Friday, April 16, 2010

California Real Estate Market Past the Bottom?


DQNews -- "An estimated 37,295 new and resale houses and condos were sold statewide last month. That was up 32.7 percent from 28,111 in February, and up 3.0 percent from 36,215 in March 2009. The median price paid for a home last month was $255,000, up 2.4 percent from $249,000 in February, and up 14.3 percent from $223,000 in March a year ago. The year-over-year increase was the fifth in a row, following 27 months of year-over-year declines. The median peaked at $484,000 in early 2007 and hit a post-boom low of $221,000 last April."

MP: The five monthly increases in year-over-year median home prices in California starting last November, along with continued increases in year-over-year home sales, would suggest that a bottom could have been reached last year for the California real estate market.

7 Comments:

At 4/16/2010 10:04 AM, Anonymous morganovich said...

another way to look at it is this:

despite a decline in price of 47% from peak levels, sales of homes remained 16% below their average since 1988...

An estimated 37,295 new and resale houses and condos were sold statewide last month. That was up 32.7 percent from 28,111 in February, and up 3.0 percent from 36,215 in March 2009. California sales for the month of March have varied from a low of 24,565 in 2008 to a peak of 68,848 in 2005, while the average is 44,486. MDA DataQuick's statistics go back to 1988.

The median price paid for a home last month was $255,000, up 2.4 percent from $249,000 in February, and up 14.3 percent from $223,000 in March a year ago. The year-over-year increase was the fifth in a row, following 27 months of year-over-year declines. The median peaked at $484,000 in early 2007 and hit a post-boom low of $221,000 last April.

 
At 4/16/2010 12:11 PM, Anonymous geoih said...

Fun with aggregates (that still mean nothing).

 
At 4/16/2010 12:29 PM, Blogger Benjamin said...

Morganovich-Dude, the recovery has started already. I live in LA. People are starting to buy houses again. Interest rates are low, and will stay low for a long time. Already, the buy-it-fix-it flip crowd is making money again.

I have lived several of the housing boom-buts cycles. This was deep, but fast. It is cheap to buy a house in LA now. How long is that going to last? Maybe six more months. It never stays cheap to buy a hosue on the coasts.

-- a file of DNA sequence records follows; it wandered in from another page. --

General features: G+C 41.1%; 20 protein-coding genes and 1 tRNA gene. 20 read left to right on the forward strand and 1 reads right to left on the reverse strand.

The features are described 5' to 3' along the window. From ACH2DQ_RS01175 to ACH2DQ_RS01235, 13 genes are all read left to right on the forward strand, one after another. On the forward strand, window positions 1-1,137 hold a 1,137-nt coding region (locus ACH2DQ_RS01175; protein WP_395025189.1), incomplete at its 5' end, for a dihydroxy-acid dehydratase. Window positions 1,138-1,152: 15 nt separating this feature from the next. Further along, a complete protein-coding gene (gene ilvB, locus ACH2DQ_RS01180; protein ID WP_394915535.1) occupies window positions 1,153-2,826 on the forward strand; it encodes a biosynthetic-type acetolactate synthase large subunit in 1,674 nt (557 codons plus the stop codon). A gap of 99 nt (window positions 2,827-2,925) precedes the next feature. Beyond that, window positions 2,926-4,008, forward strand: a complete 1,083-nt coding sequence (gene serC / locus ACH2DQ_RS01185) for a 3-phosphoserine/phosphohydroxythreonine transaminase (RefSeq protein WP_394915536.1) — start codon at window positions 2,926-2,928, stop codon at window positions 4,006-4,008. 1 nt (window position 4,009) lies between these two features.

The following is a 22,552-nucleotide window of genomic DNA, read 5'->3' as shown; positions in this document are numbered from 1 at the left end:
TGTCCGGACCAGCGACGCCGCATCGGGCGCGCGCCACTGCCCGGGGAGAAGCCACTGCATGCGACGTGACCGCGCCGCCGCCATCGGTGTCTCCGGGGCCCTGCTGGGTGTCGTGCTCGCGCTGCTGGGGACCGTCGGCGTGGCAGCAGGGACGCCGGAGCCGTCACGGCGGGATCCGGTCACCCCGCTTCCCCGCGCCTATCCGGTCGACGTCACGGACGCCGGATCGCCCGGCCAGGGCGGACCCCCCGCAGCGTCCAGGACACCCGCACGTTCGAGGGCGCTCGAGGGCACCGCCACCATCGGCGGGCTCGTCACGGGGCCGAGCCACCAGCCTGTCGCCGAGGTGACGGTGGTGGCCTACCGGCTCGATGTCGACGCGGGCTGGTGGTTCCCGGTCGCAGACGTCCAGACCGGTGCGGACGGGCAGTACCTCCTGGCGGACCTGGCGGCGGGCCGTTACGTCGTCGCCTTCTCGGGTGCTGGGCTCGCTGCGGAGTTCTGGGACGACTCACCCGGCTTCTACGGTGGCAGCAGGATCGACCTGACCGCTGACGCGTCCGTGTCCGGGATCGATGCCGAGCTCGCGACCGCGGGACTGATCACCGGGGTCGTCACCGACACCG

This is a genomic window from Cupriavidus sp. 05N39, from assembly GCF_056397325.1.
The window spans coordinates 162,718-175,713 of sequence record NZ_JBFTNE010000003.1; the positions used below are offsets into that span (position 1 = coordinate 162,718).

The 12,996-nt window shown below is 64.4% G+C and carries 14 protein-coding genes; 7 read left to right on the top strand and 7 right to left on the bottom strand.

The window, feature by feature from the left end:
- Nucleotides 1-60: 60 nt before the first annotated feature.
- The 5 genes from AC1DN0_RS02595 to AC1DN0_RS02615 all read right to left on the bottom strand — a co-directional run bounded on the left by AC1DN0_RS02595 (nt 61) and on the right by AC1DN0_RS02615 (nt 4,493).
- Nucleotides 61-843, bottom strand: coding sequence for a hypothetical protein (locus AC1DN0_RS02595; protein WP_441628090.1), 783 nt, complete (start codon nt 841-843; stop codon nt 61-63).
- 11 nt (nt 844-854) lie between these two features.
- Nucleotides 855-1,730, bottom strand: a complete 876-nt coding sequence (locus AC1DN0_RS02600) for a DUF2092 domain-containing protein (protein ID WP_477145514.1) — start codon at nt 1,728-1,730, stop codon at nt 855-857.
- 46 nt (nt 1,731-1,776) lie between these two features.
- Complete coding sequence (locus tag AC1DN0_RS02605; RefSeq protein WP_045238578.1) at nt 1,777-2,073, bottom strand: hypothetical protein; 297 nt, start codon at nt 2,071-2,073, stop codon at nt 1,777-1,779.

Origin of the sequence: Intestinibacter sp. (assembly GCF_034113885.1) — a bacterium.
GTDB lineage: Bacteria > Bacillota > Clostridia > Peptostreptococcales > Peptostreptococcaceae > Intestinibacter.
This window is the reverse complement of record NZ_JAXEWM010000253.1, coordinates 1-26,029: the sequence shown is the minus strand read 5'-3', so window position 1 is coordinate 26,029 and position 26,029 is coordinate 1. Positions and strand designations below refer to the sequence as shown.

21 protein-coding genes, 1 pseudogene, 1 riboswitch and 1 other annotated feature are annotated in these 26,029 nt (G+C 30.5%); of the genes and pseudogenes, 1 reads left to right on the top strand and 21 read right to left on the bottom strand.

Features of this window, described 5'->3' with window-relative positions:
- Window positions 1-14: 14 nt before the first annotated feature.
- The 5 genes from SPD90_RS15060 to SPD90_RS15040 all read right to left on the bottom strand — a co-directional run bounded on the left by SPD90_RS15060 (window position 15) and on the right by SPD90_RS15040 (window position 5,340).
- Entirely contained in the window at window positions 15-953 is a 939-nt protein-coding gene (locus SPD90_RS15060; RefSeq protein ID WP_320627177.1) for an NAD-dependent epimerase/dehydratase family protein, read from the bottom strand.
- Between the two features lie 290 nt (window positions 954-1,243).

At 4/16/2010 1:38 PM, Anonymous morganovich said...

benny-

i live in SF. things are still tough, prices are way down, stuff sits on the market and the increase in mortgage rates as the QE ends will provide a headwind for april.

prices are still way, way down. the easy comp from the worst month of the crisis makes things look good on a % basis, but in absolute dollars and numbers, things are still really bad.

prices are still 47% off the peak from 2007. volumes are light despite this enormous price change.

that shows weakness, not strength.

have things stopped getting worse? looks that way for the moment, but this is an incredibly tepid recovery.

(ps - people buy houses every spring. they even did it last year)

 
At 4/16/2010 4:01 PM, Anonymous Anonymous said...

Foreclosure activity in the first quarter of 2010 followed a very similar pattern to what we saw in the first quarter of 2009: a shallow trough in January and February followed by a substantial spike in March,” said James J. Saccacio, chief executive officer of RealtyTrac. “One difference, however, is that the increases were more tilted toward the final stage of foreclosure, with REOs increasing 9 percent on a quarterly basis in the first quarter of 2010 compared to a 13 percent quarterly decrease in REOs in the first quarter of 2009.

This subtle shift in the numbers pushed REOs to the highest quarterly total we’ve ever seen in our report and may be further evidence that lenders are starting to make a dent in the backlog of distressed inventory that has built up over the last year as foreclosure prevention programs and processing delays slowed down the normal foreclosure timeline

California alone accounted for 23 percent of the nation’s total foreclosure activity in the first quarter, with 216,263 properties receiving a foreclosure notice — the nation’s highest foreclosure activity total.

 
At 4/16/2010 4:31 PM, Blogger juandos said...

Hmmm, looking at the short article makes me wonder just who is buying homes if the following AP story is at all credible...

California jobless rate swells to 12.6 percent

 
At 4/18/2010 8:33 PM, Blogger bobble said...

let's revisit this a few months after the federal homebuyers tax credit ends.

 

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